Egyptian 20-year-old female soccer star 'bends it like Beckham'

Sarah Essam, who plays in the Stoke City FC Women, is the first Arab woman playing professional soccer in Europe.

Egyptian soccer star playing for Liverpool, Mohamed Salah (photo credit: PHIL NOBLE/REUTERS)
Egyptian soccer star playing for Liverpool, Mohamed Salah
(photo credit: PHIL NOBLE/REUTERS)
At the beginning of the 2000s, when the English rom-com Bend it like Beckham brought women soccer and young female athletes’ dreams under the spotlight, Sarah Essam was a toddler.
Now, the 20-year-old Egyptian is breaking grounds as the first Arab woman playing professional soccer in Europe and presenting her own version of the fairy tale starring a 17-year-old Keira Knightley.
Essam, an avid soccer enthusiast since childhood, currently plays in the Stoke City FC Women. Last year she concluded the English Women’s National League season as the top scorer.
“It was so difficult at the beginning, maybe because some of the teams I played against didn’t have any Egyptians or Arabs. I’d explain that we don’t actually ride camels to work or walk like pharaohs,” Essam told the UAE paper The National. “But I started to show my character more, worked harder and fit into the team because success comes from communication and teamwork. We had to understand each other to work better together.”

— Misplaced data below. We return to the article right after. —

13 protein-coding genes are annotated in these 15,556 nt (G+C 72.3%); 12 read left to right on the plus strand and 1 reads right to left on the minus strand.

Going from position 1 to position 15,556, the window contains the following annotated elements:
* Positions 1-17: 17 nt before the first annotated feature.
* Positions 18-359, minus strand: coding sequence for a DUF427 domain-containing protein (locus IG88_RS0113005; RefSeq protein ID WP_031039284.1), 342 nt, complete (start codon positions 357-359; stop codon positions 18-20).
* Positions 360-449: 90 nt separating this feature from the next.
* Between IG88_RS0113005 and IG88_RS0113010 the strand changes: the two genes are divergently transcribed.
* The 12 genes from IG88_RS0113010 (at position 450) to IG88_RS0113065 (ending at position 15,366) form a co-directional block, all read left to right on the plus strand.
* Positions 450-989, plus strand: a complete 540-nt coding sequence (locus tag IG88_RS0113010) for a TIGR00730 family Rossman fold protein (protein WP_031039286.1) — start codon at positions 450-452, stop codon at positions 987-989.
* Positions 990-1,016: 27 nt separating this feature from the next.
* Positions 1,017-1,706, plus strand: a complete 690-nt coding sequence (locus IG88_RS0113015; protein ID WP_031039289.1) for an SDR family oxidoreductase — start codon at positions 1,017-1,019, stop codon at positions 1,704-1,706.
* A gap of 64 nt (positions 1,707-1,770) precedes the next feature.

Essam explained to The National that she would seize every opportunity to play growing up, but it was not easy.
“Honestly, this is known as only a man’s game by many people,” Essam said. “It was taboo and all I knew was that I needed to do this to inspire others and reach my goals.”
However, she overcame every obstacle, including being excluded by the national team, which would take part in the 2016 Africa Women Cup of Nations.
“Being dropped just one day before the start of the tournament – after I played two years for my country in the U17 World Cup qualifications, and then becoming one of the youngest players to be picked for the national team – was heartbreaking,” she said.
The turning point was the moment when she decided to move to the UK to pursue an engineering degree, and a career in soccer, literally approaching different clubs out of the blue until she found the right opportunity – and chemistry, she highlighted – with Stoke City.
“I’m always so proud to represent Egyptian women’s football in the UK and [to pave a path] for the next young female athletes in Egypt,” Essam said.
Nor surprisingly, her hero is the Egyptian champion and Liverpool soccer star Mohamed Salah.
Salah is so beloved in his home country that he came in second place in the Egyptian presidential elections last year and received over a million votes despite not being on the ballot.
At times, he has made headlines for refusing to shake hands with Israeli players at the end of games.